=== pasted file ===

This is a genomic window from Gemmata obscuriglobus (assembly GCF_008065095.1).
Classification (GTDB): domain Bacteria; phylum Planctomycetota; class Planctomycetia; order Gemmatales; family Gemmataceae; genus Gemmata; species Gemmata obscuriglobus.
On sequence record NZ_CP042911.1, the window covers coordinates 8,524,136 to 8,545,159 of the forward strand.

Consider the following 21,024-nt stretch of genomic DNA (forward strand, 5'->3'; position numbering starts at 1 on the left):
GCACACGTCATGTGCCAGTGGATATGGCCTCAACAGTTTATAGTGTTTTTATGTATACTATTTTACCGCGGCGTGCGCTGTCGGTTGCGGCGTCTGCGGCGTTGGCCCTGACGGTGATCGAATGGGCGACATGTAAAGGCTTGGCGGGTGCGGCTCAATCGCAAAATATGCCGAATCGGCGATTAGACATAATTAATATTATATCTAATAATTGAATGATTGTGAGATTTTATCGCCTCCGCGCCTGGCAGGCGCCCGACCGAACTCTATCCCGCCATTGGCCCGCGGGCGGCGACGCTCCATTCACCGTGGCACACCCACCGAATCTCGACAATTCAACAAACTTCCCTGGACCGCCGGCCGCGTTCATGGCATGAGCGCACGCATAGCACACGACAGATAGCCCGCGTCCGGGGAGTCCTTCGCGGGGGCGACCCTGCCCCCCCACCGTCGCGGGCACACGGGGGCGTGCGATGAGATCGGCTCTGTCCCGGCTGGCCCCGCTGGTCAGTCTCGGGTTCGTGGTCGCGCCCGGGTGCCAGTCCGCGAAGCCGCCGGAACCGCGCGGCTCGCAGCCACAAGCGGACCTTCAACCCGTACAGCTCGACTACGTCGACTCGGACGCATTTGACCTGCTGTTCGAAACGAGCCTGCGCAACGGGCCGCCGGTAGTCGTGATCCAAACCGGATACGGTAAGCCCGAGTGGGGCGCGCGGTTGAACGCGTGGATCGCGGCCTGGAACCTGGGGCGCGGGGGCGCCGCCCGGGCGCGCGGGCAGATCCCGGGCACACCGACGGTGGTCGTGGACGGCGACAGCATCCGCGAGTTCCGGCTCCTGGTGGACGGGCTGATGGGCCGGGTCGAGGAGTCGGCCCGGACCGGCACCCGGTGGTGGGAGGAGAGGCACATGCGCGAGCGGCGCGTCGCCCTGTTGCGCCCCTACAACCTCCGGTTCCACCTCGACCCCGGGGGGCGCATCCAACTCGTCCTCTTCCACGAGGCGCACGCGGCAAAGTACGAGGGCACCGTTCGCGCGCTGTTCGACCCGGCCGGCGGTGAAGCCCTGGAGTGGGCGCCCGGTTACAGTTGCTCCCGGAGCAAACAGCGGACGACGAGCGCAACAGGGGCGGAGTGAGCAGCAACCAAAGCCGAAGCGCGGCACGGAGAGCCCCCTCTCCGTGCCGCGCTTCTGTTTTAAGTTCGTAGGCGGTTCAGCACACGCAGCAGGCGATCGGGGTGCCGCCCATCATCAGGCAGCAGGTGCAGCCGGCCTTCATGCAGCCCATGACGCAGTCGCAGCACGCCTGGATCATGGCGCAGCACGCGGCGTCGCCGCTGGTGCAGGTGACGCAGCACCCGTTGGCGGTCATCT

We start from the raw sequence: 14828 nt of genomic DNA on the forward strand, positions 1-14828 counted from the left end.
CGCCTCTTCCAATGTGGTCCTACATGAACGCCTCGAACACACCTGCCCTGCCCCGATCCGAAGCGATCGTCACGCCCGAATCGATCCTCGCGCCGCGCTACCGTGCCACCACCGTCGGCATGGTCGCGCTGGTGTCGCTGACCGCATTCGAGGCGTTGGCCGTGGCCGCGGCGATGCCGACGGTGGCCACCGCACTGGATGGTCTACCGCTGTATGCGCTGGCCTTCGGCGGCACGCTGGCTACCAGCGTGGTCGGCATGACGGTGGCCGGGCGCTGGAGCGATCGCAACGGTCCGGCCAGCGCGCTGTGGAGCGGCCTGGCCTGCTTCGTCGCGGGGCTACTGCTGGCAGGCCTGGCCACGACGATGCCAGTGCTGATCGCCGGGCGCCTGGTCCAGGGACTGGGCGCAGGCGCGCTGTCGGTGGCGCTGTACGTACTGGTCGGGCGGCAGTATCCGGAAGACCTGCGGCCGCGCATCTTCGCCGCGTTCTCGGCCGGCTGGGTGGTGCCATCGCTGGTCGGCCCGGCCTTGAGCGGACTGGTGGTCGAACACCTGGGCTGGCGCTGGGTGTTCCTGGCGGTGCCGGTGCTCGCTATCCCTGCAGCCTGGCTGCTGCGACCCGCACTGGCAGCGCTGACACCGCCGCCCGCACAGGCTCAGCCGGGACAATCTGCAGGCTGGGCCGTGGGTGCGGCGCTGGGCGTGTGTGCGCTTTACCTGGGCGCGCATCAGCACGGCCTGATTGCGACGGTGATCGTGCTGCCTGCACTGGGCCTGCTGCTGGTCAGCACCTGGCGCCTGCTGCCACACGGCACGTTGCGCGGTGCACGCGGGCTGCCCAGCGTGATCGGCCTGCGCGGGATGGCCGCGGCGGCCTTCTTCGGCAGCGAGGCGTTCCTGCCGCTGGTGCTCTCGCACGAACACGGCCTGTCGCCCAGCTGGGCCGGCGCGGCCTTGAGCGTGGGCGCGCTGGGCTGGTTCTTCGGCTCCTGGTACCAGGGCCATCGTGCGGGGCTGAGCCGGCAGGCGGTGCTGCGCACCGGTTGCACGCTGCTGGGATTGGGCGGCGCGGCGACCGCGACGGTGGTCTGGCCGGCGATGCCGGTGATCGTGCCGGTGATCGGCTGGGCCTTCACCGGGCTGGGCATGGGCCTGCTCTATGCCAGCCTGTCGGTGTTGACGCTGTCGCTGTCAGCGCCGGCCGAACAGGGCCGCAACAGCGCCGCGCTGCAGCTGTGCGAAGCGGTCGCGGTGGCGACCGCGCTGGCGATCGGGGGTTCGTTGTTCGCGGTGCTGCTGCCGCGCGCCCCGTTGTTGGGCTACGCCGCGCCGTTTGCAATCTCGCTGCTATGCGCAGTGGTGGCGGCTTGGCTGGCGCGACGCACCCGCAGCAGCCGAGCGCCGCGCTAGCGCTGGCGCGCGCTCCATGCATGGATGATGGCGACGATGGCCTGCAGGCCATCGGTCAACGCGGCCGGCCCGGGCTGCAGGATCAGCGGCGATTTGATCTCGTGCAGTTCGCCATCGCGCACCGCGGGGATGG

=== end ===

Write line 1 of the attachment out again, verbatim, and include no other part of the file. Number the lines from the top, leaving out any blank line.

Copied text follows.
This is a genomic window from Gemmata obscuriglobus (assembly GCF_008065095.1).